Beginnings are never easy. At least not for me. Whoever came up with "Once upon a time..." Is an absolute genius! I know it's trite, but the trite of today is the genius of yesterday.
Once upon a time there was a young woman who was pregnant for the first time. She was thrilled! She had been on birth control since she was 18. She and her husband had been trying to get pregnant for nearly a year and she began to worry that her ship had sailed, although she'd never allow herself to think it, let alone, say it aloud. But all that was in the past because now she was pregnant and all the worry melted away!
Until one day she had her first check up...
She sat in a room with every kind of prenatal drug imaginable postered garishly on the wall, diagrams of insides, and warnings against doing this or not doing that! It was overwhelming.
But more overwhelming than that was the silence.
Women were perched, teetering on the edge of their seats, staring blankly. Waiting until their name rang out like a thunderclap from a nurse in sickeningly pink scrubs. Maybe it was the nausea but the room seemed uncomfortably small and looking around made all the colors on the wall swirl around and slosh behind her eyes. So she did like the others and stared down. Daring not to look at them for fear of breaking some unspoken code of conduct.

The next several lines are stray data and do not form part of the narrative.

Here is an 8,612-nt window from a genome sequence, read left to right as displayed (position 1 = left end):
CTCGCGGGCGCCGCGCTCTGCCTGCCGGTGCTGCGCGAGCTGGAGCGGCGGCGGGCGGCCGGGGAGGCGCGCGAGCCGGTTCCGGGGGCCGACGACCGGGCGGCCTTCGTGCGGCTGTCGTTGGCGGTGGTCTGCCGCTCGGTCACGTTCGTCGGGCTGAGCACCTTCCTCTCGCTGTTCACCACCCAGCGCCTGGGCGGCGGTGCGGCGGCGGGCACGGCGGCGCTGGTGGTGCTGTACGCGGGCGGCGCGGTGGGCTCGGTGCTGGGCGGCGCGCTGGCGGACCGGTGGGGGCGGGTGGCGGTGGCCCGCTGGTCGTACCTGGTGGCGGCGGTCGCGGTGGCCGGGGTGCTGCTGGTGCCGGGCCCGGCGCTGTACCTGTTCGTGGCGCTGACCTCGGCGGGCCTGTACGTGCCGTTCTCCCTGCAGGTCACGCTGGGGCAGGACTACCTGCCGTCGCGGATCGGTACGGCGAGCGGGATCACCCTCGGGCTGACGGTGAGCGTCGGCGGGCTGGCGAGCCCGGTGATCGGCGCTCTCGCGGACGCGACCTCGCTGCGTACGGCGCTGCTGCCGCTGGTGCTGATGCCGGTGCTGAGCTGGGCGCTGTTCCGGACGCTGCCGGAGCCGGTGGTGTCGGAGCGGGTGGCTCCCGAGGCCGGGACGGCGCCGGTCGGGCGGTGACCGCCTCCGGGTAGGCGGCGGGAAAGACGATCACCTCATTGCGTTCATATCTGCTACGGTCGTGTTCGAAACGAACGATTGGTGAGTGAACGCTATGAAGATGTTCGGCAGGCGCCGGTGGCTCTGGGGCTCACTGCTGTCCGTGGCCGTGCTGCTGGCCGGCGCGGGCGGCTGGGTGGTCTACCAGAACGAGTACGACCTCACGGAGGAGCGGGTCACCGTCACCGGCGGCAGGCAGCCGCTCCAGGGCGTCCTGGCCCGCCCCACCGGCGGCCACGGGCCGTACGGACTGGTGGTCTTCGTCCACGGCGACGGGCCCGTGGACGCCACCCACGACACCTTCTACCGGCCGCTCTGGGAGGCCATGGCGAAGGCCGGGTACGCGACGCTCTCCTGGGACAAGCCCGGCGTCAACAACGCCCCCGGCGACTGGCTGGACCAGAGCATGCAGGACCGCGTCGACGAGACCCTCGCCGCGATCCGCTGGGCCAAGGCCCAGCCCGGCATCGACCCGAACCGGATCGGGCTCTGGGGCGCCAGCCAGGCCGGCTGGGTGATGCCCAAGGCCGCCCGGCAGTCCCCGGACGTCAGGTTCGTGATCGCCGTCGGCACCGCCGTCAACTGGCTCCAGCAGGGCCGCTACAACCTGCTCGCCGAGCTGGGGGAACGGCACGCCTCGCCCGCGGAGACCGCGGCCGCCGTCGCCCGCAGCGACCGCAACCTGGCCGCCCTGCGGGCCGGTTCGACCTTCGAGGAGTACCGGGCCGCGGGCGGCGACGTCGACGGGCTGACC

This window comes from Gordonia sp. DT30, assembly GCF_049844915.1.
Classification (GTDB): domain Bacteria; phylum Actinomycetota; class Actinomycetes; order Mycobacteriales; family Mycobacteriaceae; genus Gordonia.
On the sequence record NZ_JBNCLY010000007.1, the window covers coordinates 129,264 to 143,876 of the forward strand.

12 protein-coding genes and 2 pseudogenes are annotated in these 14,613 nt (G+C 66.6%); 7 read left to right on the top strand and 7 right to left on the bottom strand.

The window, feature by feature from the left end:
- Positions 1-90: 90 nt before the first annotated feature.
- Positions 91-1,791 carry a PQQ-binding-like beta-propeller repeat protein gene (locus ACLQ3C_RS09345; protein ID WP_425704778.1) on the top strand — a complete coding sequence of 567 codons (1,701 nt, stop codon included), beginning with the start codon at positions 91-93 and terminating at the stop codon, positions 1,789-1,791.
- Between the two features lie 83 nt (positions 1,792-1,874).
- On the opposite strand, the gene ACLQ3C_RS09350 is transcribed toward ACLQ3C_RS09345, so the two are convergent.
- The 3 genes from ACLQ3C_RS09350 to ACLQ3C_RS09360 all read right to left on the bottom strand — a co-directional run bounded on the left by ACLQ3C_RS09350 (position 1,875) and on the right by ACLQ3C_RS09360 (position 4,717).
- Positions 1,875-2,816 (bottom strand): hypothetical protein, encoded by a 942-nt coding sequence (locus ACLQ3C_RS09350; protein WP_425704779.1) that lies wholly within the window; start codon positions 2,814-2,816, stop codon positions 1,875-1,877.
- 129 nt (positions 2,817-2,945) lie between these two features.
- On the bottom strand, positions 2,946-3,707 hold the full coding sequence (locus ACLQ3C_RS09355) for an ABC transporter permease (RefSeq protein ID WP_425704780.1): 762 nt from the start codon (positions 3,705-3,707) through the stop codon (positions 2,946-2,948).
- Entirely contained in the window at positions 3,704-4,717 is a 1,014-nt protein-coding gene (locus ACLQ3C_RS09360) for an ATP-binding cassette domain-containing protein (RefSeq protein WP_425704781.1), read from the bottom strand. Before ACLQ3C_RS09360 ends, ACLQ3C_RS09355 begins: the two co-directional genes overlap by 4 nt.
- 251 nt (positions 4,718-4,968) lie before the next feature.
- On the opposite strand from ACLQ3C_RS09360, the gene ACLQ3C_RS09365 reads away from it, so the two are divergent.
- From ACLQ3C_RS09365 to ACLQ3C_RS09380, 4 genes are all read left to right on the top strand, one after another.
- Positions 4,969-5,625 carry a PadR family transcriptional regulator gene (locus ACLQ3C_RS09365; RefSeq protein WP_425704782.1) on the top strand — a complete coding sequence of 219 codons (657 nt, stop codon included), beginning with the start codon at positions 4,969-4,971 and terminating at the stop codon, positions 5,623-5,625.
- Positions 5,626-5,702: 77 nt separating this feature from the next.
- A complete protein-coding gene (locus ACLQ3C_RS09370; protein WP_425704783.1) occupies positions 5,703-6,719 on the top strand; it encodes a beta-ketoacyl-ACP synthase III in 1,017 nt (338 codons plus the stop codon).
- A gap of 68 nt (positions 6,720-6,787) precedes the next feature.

She had to pee. She wanted to puke. She distracted herself with a magazine for a millisecond before the sound of her name rang out. She jumped, just a little, and stood to walk back with Nurse Pepto; the resonance of her own name still stinging her ears.
Nurse Pepto's entire countenance was as loud as her voice. Besides her bright pink scrubs she had high bobbed hair lined with bright blonde highlights that had been fluffed and quaffed and held fast into place with hairspray. She wore strong perfume, large earrings and so much jewelry she tinkled as she walked.
Nurse Pepto handed her an empty cup with instructions to fill it. Then gestured toward a bathroom to allow the young woman to do as instructed. The young woman had to pee so badly but steadied herself as she would have to undertake the precarious work of aiming into a cup. She wasn't aware at the time that with a growing belly this task would never get much easier. She would just accept the spills and splatters as unavoidable and move on with life.
She had managed to get what could be considered an adequate sample into the cup, placed the sample inside the cupboard, and was lead into a room with a table that had scary stirrups sticking out. She was instructed to remove her clothes and drape herself with pink paper. The young woman hadn't before realized how cold the room was.
Again she did as instructed and waited for the doctor. Outside her exam room she could hear loud talking, doors opening and shutting, and the occasional phone ring. The sound of her own exam room door opening caused her to jump, once again. The doctor entered. He had dark hair and an orangey tan.